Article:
The big unknown here is how legit a catcher he is and whether he sticks behind the plate. When he signed in 2016 he was listed a RHP, listed as a DH when assigned to the GCL last year (though only got into one August game), and then split time behind the plate and at DH this summer. That kind of offensive production could profile at any position, but even with defensive warts a catcher who can hit is incredibly valuable (see Danny Jansen). Whereas being on the other side of the spectrum puts incredible pressure on the bat.
Normally I’d be skeptical when a player is only splitting time at the position at a low level (Juan Kelly comes to mind as a part-time catcher early in his career at the lower levels), but Bluefield had another blue chip catching prospect in Hagen Danner to rotate through. He threw out 12/28 runners, a 43% clip that seems promising, and if he was a pitching prospect at some point that would suggest a good arm. I don’t recall him being a butcher in terms of having trouble catching pitchers, but there’s little to go on when it comes to the nuances of lower level catching prospects.
Kirk should move up to Lansing in 2019, and is a potential breakout prospect if he continues to knock the ball around and/or reports are decent on his ability behind the plate.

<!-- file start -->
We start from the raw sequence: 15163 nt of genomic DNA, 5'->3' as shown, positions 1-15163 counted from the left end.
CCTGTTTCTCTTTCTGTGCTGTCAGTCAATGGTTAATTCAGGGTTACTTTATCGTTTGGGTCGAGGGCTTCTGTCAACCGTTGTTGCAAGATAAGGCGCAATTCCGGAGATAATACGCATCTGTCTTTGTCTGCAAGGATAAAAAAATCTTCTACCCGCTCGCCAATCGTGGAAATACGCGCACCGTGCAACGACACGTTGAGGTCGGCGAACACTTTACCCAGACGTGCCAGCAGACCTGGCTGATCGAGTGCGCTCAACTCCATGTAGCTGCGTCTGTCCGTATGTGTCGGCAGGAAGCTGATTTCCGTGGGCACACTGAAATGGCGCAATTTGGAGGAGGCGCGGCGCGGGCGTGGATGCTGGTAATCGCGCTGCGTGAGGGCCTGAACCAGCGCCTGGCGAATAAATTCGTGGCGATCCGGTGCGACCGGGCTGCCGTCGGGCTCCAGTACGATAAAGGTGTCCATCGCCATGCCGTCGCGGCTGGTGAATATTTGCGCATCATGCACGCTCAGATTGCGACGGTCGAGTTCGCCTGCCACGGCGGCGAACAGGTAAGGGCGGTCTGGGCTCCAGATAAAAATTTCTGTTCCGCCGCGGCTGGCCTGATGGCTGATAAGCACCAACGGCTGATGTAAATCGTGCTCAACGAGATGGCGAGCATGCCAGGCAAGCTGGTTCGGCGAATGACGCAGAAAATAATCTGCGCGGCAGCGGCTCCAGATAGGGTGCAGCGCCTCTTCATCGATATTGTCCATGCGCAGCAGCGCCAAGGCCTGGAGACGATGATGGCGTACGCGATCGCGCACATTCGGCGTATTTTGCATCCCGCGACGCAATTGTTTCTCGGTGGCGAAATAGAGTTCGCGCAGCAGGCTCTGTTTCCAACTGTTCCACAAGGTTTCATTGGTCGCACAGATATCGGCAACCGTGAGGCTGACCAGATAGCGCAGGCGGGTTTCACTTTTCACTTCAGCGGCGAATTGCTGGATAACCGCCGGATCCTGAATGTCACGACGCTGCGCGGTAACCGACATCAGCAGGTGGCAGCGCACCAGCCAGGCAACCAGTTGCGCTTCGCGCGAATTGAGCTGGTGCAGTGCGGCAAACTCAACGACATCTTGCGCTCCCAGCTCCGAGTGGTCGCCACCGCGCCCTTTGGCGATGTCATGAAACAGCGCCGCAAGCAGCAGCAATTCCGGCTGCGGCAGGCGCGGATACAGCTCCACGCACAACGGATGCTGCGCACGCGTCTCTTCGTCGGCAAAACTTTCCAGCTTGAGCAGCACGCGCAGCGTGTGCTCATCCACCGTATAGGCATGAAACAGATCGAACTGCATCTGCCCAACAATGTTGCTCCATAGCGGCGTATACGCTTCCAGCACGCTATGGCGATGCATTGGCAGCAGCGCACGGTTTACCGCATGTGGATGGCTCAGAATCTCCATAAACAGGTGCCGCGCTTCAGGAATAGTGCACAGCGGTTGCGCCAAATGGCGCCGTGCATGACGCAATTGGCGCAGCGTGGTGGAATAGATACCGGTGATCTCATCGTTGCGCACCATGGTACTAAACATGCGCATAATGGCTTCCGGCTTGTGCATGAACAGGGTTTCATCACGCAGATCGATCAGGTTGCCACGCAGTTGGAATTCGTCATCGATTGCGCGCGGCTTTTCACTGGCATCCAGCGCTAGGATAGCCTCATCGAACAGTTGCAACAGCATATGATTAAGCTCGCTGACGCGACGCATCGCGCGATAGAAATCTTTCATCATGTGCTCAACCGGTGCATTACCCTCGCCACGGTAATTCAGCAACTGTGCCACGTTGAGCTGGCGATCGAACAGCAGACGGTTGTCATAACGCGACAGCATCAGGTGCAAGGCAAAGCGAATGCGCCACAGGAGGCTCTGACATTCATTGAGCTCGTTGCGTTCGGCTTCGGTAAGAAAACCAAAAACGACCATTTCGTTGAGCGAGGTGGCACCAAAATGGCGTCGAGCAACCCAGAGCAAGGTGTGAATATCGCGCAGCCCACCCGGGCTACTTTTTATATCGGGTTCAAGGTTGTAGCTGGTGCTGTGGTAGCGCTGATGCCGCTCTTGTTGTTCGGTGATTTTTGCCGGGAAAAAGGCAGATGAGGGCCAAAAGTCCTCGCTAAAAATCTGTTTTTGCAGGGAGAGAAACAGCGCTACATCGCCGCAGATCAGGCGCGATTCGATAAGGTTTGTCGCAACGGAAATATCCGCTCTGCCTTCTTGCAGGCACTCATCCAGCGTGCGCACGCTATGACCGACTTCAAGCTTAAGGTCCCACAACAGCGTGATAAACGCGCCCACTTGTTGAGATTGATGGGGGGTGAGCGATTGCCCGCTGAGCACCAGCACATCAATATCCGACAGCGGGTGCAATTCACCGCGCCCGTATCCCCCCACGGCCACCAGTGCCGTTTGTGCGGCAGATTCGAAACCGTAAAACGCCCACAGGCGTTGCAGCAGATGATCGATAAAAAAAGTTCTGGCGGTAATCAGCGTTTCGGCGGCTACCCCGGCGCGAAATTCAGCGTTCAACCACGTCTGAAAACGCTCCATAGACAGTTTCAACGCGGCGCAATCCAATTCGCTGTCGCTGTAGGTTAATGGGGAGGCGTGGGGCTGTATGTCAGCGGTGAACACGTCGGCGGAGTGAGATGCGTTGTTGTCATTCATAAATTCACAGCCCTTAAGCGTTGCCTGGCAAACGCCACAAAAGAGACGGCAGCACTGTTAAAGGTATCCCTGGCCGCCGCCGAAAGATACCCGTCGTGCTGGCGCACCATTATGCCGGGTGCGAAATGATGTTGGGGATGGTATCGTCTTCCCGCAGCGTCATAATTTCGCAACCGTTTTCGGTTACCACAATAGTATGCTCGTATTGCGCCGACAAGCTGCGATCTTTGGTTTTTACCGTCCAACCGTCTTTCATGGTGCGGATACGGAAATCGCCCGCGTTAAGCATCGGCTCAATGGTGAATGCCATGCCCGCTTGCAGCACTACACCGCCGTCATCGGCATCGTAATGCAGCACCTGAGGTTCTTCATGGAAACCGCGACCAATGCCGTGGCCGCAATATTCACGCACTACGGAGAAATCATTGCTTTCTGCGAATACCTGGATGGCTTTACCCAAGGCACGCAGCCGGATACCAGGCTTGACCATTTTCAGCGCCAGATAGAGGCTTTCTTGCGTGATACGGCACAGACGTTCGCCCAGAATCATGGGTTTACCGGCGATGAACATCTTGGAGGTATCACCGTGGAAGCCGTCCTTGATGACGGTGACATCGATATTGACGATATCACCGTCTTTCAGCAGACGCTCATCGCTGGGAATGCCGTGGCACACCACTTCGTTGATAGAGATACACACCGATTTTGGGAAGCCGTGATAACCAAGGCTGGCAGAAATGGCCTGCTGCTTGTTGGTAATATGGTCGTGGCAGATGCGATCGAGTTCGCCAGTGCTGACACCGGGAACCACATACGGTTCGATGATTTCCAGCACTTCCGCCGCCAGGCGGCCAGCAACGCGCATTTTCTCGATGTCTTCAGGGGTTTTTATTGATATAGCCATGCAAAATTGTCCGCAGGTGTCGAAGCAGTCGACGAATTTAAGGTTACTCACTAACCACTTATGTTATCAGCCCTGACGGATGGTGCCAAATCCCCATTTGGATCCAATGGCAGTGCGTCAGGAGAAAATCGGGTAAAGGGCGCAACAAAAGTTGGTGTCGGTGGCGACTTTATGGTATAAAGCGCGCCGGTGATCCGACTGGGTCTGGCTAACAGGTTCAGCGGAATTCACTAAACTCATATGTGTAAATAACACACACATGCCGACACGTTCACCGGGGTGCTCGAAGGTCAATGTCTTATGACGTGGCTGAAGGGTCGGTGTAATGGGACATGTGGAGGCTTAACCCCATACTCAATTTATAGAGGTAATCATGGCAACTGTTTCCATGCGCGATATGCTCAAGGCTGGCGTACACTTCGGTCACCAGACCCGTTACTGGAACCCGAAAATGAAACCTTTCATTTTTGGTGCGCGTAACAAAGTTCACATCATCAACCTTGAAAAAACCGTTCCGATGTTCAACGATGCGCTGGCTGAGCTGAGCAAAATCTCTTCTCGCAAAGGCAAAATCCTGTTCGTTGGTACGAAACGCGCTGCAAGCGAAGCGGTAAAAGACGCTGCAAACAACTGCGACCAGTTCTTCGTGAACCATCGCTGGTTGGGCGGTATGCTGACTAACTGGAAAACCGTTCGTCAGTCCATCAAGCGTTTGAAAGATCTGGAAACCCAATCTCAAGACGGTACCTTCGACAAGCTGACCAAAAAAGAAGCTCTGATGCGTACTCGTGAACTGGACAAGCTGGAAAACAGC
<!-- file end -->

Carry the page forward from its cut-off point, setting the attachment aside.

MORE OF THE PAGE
38. Otto Lopez, IF/OF, age 20 (DOB: 10/1/1998), last year: unranked
Lopez was an under-the-radar international free agent, signing for just $70,000 as a soon-to-be-18-year-old. Once in a while, teams find gems in these “older” signees who are either overlooked as young teenagers or are late bloomers, and the Blue Jays may have found one in Lopez. He debuted in the GCL in 2017, with a solid if unspectacular .275/.361/.360 line.
He started 2018 in Bluefield, though that ended up a brief stint as he mashed (1.019 OPS) for seven games and was quickly promoted up to Vancouver. He of course didn’t maintain that same clip, but put up a quality .297/.390/.434 line in 206 PA in a less offensive league filled with college draftees. He finished 9th among qualified NWL hitters.
Here too, there’s little to nitpick in the line — he didn’t strike out much (11%), walked (11%), and it wasn’t driven by an inflated BABIP. He was a doubles machine in that short Bluefield run, which moderated in Vancouver. He found some gaps, but overall there wasn’t much power. Listed at 5’10”/160, that’s probably not going to be his game. He sprays the ball to all fields, and that figures to be his profile with high contact.
Defensively, he’s played all over the place in the infield and outfield, with the bulk of the time coming on the middle infield at SS and 2B, but also 3B, CF and LF. Whether that reflects genuine versatility or defensive shortcomings on the infield will be important to watch going forward. His triples total and 13 stolen bases in 2018 indicate above average speed. He should move up to Lansing in 2019 and translating that production would send up the list.